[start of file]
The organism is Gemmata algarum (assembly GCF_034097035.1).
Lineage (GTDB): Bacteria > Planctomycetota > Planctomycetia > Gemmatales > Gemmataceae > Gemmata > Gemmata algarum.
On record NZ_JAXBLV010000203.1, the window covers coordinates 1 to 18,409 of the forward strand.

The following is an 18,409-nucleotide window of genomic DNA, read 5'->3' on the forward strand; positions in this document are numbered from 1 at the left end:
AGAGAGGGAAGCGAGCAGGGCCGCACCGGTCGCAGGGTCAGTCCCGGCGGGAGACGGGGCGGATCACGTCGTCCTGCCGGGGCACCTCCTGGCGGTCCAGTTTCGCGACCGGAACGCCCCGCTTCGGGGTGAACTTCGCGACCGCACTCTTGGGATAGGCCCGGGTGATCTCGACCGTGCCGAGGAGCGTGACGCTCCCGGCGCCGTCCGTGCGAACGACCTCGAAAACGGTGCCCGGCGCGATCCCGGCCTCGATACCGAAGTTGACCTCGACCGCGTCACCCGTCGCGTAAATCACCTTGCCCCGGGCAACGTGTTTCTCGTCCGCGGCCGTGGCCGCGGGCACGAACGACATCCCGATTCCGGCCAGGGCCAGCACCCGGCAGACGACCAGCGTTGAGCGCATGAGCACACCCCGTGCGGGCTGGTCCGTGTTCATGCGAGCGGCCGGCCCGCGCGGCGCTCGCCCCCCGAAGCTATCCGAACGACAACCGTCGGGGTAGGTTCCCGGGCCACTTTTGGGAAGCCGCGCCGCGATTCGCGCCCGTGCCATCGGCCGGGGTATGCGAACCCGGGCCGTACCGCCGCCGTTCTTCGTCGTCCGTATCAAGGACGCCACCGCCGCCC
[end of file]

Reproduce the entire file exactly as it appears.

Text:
The organism is Gemmata algarum (assembly GCF_034097035.1).
Lineage (GTDB): Bacteria > Planctomycetota > Planctomycetia > Gemmatales > Gemmataceae > Gemmata > Gemmata algarum.
On record NZ_JAXBLV010000203.1, the window covers coordinates 1 to 18,409 of the forward strand.

The following is an 18,409-nucleotide window of genomic DNA, read 5'->3' on the forward strand; positions in this document are numbered from 1 at the left end:
AGAGAGGGAAGCGAGCAGGGCCGCACCGGTCGCAGGGTCAGTCCCGGCGGGAGACGGGGCGGATCACGTCGTCCTGCCGGGGCACCTCCTGGCGGTCCAGTTTCGCGACCGGAACGCCCCGCTTCGGGGTGAACTTCGCGACCGCACTCTTGGGATAGGCCCGGGTGATCTCGACCGTGCCGAGGAGCGTGACGCTCCCGGCGCCGTCCGTGCGAACGACCTCGAAAACGGTGCCCGGCGCGATCCCGGCCTCGATACCGAAGTTGACCTCGACCGCGTCACCCGTCGCGTAAATCACCTTGCCCCGGGCAACGTGTTTCTCGTCCGCGGCCGTGGCCGCGGGCACGAACGACATCCCGATTCCGGCCAGGGCCAGCACCCGGCAGACGACCAGCGTTGAGCGCATGAGCACACCCCGTGCGGGCTGGTCCGTGTTCATGCGAGCGGCCGGCCCGCGCGGCGCTCGCCCCCCGAAGCTATCCGAACGACAACCGTCGGGGTAGGTTCCCGGGCCACTTTTGGGAAGCCGCGCCGCGATTCGCGCCCGTGCCATCGGCCGGGGTATGCGAACCCGGGCCGTACCGCCGCCGTTCTTCGTCGTCCGTATCAAGGACGCCACCGCCGCCC